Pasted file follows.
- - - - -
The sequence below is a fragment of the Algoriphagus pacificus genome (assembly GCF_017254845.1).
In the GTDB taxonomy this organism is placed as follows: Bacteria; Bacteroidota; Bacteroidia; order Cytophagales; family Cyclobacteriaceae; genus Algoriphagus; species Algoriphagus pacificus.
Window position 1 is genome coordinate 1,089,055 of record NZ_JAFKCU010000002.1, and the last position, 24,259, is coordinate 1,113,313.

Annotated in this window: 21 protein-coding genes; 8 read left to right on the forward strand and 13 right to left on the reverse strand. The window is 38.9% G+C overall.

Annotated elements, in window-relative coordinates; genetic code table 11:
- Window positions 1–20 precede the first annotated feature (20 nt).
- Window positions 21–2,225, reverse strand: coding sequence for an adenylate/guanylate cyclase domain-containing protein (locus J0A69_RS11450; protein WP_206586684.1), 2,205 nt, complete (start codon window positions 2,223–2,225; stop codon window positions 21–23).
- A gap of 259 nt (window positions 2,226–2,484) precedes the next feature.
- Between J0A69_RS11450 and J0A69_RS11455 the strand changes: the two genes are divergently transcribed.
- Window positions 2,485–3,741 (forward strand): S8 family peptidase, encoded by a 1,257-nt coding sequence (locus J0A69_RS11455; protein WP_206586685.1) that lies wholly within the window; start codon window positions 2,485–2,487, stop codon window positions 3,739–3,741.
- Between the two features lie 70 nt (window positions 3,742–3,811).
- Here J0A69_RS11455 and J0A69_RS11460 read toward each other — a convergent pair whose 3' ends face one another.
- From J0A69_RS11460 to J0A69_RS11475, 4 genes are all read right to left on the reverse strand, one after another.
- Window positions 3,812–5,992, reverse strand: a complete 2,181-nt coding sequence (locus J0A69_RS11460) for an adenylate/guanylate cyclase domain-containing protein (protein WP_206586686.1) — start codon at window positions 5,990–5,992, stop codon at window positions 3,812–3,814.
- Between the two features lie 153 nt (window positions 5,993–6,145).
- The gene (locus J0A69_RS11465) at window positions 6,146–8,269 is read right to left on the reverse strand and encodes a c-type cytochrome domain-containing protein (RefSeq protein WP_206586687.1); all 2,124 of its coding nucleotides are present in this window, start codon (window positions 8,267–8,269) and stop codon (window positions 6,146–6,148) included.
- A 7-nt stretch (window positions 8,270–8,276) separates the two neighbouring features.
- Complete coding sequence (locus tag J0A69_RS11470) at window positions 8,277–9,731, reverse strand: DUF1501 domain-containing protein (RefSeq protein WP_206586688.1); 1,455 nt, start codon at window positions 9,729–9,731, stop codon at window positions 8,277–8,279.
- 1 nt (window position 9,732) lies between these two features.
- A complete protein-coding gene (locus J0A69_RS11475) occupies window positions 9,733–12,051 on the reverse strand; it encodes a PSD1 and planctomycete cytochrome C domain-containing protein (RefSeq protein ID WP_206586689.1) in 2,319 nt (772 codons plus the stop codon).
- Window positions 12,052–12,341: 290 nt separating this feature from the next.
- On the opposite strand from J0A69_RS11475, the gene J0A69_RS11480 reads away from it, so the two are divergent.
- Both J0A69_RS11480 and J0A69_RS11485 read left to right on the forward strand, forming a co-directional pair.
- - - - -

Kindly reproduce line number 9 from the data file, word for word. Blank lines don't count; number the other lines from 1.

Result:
- Between J0A69_RS11450 and J0A69_RS11455 the strand changes: the two genes are divergently transcribed.